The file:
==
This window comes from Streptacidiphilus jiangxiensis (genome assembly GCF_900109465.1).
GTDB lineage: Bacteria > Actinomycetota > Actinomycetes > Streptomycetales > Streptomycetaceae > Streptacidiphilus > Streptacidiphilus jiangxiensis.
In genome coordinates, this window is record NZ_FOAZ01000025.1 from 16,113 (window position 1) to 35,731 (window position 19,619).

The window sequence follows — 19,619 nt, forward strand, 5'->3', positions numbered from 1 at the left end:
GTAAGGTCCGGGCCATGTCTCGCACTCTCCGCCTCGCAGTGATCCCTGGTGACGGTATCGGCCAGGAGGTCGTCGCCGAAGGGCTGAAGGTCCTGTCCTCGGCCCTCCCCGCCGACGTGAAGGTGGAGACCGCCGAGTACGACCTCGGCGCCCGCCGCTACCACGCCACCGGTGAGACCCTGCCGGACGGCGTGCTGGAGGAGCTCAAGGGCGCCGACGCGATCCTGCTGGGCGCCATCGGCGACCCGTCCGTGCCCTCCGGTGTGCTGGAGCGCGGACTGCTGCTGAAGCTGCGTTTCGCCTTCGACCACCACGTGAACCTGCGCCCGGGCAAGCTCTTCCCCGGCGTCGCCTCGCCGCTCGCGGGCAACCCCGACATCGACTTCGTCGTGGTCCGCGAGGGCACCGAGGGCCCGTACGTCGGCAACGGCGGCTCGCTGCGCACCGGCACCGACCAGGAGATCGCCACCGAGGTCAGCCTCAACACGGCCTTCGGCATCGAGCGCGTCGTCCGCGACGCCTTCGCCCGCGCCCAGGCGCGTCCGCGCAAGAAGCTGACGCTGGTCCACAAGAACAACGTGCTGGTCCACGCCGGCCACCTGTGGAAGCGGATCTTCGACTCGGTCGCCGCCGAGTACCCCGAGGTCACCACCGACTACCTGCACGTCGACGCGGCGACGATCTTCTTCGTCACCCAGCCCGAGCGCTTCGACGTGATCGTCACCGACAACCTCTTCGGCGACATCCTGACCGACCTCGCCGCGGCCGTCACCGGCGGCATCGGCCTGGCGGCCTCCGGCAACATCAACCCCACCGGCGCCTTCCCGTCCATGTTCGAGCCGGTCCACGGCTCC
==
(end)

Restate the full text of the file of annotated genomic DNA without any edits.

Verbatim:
This window comes from Streptacidiphilus jiangxiensis (genome assembly GCF_900109465.1).
GTDB lineage: Bacteria > Actinomycetota > Actinomycetes > Streptomycetales > Streptomycetaceae > Streptacidiphilus > Streptacidiphilus jiangxiensis.
In genome coordinates, this window is record NZ_FOAZ01000025.1 from 16,113 (window position 1) to 35,731 (window position 19,619).

The window sequence follows — 19,619 nt, forward strand, 5'->3', positions numbered from 1 at the left end:
GTAAGGTCCGGGCCATGTCTCGCACTCTCCGCCTCGCAGTGATCCCTGGTGACGGTATCGGCCAGGAGGTCGTCGCCGAAGGGCTGAAGGTCCTGTCCTCGGCCCTCCCCGCCGACGTGAAGGTGGAGACCGCCGAGTACGACCTCGGCGCCCGCCGCTACCACGCCACCGGTGAGACCCTGCCGGACGGCGTGCTGGAGGAGCTCAAGGGCGCCGACGCGATCCTGCTGGGCGCCATCGGCGACCCGTCCGTGCCCTCCGGTGTGCTGGAGCGCGGACTGCTGCTGAAGCTGCGTTTCGCCTTCGACCACCACGTGAACCTGCGCCCGGGCAAGCTCTTCCCCGGCGTCGCCTCGCCGCTCGCGGGCAACCCCGACATCGACTTCGTCGTGGTCCGCGAGGGCACCGAGGGCCCGTACGTCGGCAACGGCGGCTCGCTGCGCACCGGCACCGACCAGGAGATCGCCACCGAGGTCAGCCTCAACACGGCCTTCGGCATCGAGCGCGTCGTCCGCGACGCCTTCGCCCGCGCCCAGGCGCGTCCGCGCAAGAAGCTGACGCTGGTCCACAAGAACAACGTGCTGGTCCACGCCGGCCACCTGTGGAAGCGGATCTTCGACTCGGTCGCCGCCGAGTACCCCGAGGTCACCACCGACTACCTGCACGTCGACGCGGCGACGATCTTCTTCGTCACCCAGCCCGAGCGCTTCGACGTGATCGTCACCGACAACCTCTTCGGCGACATCCTGACCGACCTCGCCGCGGCCGTCACCGGCGGCATCGGCCTGGCGGCCTCCGGCAACATCAACCCCACCGGCGCCTTCCCGTCCATGTTCGAGCCGGTCCACGGCTCC